Wonga: We’re Nice… Honest

Short term lenders, like Wonga, make their money through misery, greed and unfair credit lending. It’s an opinion from one side of the debate and it’s also my opinion. The alternative side of the coin has been displayed today. Global finance giant Wonga has issued a 12 case portfolio of happy customers via a film it’s made.

It’s no surprise I hate payday loan companies, but for the company to release obvious propaganda about their “happy” customers is a farce. This takes place as MPs begin to investigate the payday lending industry.

Wonga’s Sob Story

Poor, disheartened short term lender, Wonga, is unhappy that they’re being portrayed as nasty vicious loan sharks. Wonga claims that not everybody is vulnerable and shouldn’t be treated as such. People have the right to make their own decisions and should have the freedom to make their own financial mistakes, yet Wonga – among other payday lenders – exploit this.

Only last year, Wonga was encouraging students to take out a loan in order to go on holiday. Students, most of whom don’t have jobs so can’t repay the loan!!

In a Channel 4 interview, Wonga bosses admitted they looked at 8,000 pieces of data to determine whether somebody should get a loan. Great! Yet, one of those pieces of data isn’t a wage slip. To acquire a Wonga loan, a person can simply say they are in employment even if they are not. This creates a debt spiral where a person borrows £300 and they can’t repay it because they are unemployed. The debt rises gradually and before they know it the debt is £2,000.

The Trust About Wonga

Wonga is playing within the rules currently laid out by the Financial Conduct Authority, which is under review by Parliament. I’ve long advocated the U.S. style of short term lending where some states protect the consumer with maximum role over period, interest rates and borrowing amounts.

Payday lenders have the ability to regulate their industry and put these practices in place but choose not to. Some consumers use the service the way it is mean to be used – for short term support. However, there are many who do not.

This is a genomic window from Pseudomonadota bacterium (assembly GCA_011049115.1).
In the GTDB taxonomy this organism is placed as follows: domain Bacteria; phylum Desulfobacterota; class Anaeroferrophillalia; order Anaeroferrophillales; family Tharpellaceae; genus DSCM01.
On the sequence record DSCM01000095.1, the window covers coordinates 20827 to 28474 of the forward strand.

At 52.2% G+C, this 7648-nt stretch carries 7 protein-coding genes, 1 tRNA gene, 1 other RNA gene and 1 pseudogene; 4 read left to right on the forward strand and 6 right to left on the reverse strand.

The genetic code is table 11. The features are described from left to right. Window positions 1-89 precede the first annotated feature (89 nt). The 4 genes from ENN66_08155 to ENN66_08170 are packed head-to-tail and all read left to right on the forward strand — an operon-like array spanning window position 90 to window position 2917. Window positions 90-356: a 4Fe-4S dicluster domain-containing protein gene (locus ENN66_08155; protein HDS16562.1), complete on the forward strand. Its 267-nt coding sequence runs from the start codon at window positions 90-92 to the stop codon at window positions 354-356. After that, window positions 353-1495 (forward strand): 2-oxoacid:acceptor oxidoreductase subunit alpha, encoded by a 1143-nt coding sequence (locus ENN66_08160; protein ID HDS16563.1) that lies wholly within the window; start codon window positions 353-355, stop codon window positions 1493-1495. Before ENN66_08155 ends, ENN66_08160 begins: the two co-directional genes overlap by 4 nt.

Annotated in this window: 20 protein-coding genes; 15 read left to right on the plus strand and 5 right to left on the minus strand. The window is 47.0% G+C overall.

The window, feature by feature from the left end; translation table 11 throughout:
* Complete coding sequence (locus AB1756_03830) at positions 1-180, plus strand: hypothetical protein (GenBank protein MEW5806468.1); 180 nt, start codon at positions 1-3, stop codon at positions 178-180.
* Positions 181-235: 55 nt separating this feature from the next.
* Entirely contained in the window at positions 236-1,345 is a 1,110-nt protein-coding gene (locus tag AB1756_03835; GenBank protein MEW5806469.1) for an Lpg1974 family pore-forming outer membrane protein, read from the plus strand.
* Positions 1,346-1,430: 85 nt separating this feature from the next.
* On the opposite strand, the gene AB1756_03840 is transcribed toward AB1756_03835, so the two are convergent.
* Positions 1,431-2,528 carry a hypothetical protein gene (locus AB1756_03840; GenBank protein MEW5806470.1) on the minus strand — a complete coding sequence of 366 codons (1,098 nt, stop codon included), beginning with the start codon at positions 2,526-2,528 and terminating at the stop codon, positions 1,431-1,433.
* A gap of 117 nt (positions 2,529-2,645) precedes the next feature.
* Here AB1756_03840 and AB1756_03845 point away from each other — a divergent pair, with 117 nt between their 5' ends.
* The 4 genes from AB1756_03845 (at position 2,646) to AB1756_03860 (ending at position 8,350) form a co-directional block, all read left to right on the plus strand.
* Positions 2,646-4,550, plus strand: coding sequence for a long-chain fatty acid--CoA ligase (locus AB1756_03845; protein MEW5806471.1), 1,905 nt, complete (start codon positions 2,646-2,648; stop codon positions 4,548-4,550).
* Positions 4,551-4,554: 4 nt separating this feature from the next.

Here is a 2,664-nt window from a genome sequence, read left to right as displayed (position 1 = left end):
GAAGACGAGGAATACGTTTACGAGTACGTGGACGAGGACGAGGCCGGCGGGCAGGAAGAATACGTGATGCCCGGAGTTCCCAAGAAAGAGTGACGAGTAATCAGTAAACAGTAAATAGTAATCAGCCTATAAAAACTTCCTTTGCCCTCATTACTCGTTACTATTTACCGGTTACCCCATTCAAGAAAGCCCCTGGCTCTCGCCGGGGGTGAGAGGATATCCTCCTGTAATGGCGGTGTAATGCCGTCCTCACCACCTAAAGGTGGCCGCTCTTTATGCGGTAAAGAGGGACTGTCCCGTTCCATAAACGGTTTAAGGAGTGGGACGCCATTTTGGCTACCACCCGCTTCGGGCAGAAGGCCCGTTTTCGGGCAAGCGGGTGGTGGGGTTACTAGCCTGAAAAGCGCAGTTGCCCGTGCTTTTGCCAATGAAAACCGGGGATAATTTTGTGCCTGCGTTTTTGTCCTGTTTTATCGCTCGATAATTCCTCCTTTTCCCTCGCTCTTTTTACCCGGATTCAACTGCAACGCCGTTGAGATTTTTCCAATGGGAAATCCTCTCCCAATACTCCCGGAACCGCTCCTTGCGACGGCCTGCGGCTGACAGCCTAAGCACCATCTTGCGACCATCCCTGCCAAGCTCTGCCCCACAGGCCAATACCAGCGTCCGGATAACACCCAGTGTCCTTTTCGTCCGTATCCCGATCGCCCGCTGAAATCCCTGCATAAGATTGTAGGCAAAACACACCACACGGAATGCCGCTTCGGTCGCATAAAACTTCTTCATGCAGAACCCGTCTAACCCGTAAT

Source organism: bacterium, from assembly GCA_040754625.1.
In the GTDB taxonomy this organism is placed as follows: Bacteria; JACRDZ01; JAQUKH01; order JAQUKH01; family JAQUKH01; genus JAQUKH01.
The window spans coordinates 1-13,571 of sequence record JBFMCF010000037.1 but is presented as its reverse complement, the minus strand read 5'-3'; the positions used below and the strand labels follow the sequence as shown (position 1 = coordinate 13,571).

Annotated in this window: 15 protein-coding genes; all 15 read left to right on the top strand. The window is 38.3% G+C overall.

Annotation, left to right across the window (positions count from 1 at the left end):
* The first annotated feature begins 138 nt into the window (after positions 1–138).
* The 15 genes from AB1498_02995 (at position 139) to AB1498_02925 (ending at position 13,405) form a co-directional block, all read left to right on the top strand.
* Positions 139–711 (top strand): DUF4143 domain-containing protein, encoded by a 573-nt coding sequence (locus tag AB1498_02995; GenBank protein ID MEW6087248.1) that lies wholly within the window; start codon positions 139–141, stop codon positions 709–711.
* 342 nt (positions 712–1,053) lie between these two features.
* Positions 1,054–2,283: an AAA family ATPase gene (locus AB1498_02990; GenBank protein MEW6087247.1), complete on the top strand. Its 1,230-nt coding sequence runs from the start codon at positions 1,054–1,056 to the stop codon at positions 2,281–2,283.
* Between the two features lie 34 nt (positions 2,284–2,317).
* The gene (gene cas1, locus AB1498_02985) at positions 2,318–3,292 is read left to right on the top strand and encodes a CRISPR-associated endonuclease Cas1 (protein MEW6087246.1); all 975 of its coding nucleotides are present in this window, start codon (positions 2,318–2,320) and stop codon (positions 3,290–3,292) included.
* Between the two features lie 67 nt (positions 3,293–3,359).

Wonga has over 1 million customers. The film director have picked 12 customers. These 12 customers have reflected their views of Wonga to portray the service as exceptional. These customers all repaid their loans on time and got the desired short term finance they required.

For many consumers the support they require is not money, but a socially responsible lender who can say “no”. Wonga and other payday lenders should check the information being given is accurate and that the loan should be repaid. Wonga’s quote from today is that “Banks don’t offer the kind of deals we do”. They are right, because banks expect certain standards to be met. We criticised the banks for their loose lending and we accept short term lenders are even slacker in their checks.

When You Can’t Repay?

So, when the day comes to repay the loan and it’s not possible, what happens? Well, if you contact Wonga they will generally allow you to “roll over” the loan. This increase the capital being borrowed and the amount to be repaid. Put simply, they are getting a person into increasing amounts of debt and not concerning themselves with why a person can’t pay. This suits the consumer because they are stuck financially and this seems like a good option.

If you don’t call Wonga and explain why the money isn’t there, then they will call you. They call your home, your mobile and even your work. If they have your family members card on file they will use this by way of payment, even though it’s not your money.

Wonga harass people until they break. Other payday lenders do the same to get their money back.

It’s time for politicians to stand up and protect consumers.

VN:F [1.9.22_1171]
Rating: 5.0/5 (1 vote cast)
VN:F [1.9.22_1171]
Rating: 0 (from 0 votes)
Wonga: We're Nice... Honest, 5.0 out of 5 based on 1 rating

John The Bankruptcy Guy

As an ex-bankrupt, John has experienced the highs and lows of credit. It's with this knowledge that he writes Debt Advice Resource - to help others avoid, or navigate out of, the pitfalls of debt.

More Posts - Website

Follow Me:
Google Plus

Leave a Reply